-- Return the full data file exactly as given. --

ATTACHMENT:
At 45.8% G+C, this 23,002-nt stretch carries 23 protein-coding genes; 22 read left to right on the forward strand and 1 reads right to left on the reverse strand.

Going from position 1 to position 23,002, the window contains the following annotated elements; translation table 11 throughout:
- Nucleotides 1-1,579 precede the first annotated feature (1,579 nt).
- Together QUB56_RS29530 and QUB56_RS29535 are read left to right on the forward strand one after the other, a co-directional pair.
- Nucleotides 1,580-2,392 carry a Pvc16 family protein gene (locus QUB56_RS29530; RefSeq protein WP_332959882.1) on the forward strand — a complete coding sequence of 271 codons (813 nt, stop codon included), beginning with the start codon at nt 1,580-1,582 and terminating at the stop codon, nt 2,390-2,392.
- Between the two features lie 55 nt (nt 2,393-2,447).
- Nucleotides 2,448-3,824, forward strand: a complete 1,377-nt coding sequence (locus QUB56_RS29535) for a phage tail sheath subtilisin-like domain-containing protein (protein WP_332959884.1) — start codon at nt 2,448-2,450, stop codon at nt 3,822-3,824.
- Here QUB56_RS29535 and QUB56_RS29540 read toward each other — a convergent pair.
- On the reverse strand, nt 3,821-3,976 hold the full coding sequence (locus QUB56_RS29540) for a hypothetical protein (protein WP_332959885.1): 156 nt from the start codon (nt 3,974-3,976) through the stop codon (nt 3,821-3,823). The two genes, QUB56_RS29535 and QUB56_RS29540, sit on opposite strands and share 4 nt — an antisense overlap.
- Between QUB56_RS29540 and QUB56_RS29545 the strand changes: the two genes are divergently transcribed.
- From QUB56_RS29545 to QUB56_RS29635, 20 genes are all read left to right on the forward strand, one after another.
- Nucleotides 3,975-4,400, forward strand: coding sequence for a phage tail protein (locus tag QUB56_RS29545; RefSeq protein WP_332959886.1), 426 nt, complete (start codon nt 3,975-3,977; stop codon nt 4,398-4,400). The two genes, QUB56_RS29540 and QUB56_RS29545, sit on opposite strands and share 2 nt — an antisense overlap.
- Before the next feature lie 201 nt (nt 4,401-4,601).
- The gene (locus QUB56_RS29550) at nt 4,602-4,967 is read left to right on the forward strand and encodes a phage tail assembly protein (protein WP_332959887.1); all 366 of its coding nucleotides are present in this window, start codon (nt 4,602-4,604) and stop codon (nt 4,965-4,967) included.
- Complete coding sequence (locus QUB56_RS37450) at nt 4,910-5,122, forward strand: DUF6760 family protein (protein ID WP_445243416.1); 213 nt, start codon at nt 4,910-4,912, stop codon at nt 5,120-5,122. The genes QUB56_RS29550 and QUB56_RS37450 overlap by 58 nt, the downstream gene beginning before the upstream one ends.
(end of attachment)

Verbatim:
At 45.8% G+C, this 23,002-nt stretch carries 23 protein-coding genes; 22 read left to right on the forward strand and 1 reads right to left on the reverse strand.

Going from position 1 to position 23,002, the window contains the following annotated elements; translation table 11 throughout:
- Nucleotides 1-1,579 precede the first annotated feature (1,579 nt).
- Together QUB56_RS29530 and QUB56_RS29535 are read left to right on the forward strand one after the other, a co-directional pair.
- Nucleotides 1,580-2,392 carry a Pvc16 family protein gene (locus QUB56_RS29530; RefSeq protein WP_332959882.1) on the forward strand — a complete coding sequence of 271 codons (813 nt, stop codon included), beginning with the start codon at nt 1,580-1,582 and terminating at the stop codon, nt 2,390-2,392.
- Between the two features lie 55 nt (nt 2,393-2,447).
- Nucleotides 2,448-3,824, forward strand: a complete 1,377-nt coding sequence (locus QUB56_RS29535) for a phage tail sheath subtilisin-like domain-containing protein (protein WP_332959884.1) — start codon at nt 2,448-2,450, stop codon at nt 3,822-3,824.
- Here QUB56_RS29535 and QUB56_RS29540 read toward each other — a convergent pair.
- On the reverse strand, nt 3,821-3,976 hold the full coding sequence (locus QUB56_RS29540) for a hypothetical protein (protein WP_332959885.1): 156 nt from the start codon (nt 3,974-3,976) through the stop codon (nt 3,821-3,823). The two genes, QUB56_RS29535 and QUB56_RS29540, sit on opposite strands and share 4 nt — an antisense overlap.
- Between QUB56_RS29540 and QUB56_RS29545 the strand changes: the two genes are divergently transcribed.
- From QUB56_RS29545 to QUB56_RS29635, 20 genes are all read left to right on the forward strand, one after another.
- Nucleotides 3,975-4,400, forward strand: coding sequence for a phage tail protein (locus tag QUB56_RS29545; RefSeq protein WP_332959886.1), 426 nt, complete (start codon nt 3,975-3,977; stop codon nt 4,398-4,400). The two genes, QUB56_RS29540 and QUB56_RS29545, sit on opposite strands and share 2 nt — an antisense overlap.
- Before the next feature lie 201 nt (nt 4,401-4,601).
- The gene (locus QUB56_RS29550) at nt 4,602-4,967 is read left to right on the forward strand and encodes a phage tail assembly protein (protein WP_332959887.1); all 366 of its coding nucleotides are present in this window, start codon (nt 4,602-4,604) and stop codon (nt 4,965-4,967) included.
- Complete coding sequence (locus QUB56_RS37450) at nt 4,910-5,122, forward strand: DUF6760 family protein (protein ID WP_445243416.1); 213 nt, start codon at nt 4,910-4,912, stop codon at nt 5,120-5,122. The genes QUB56_RS29550 and QUB56_RS37450 overlap by 58 nt, the downstream gene beginning before the upstream one ends.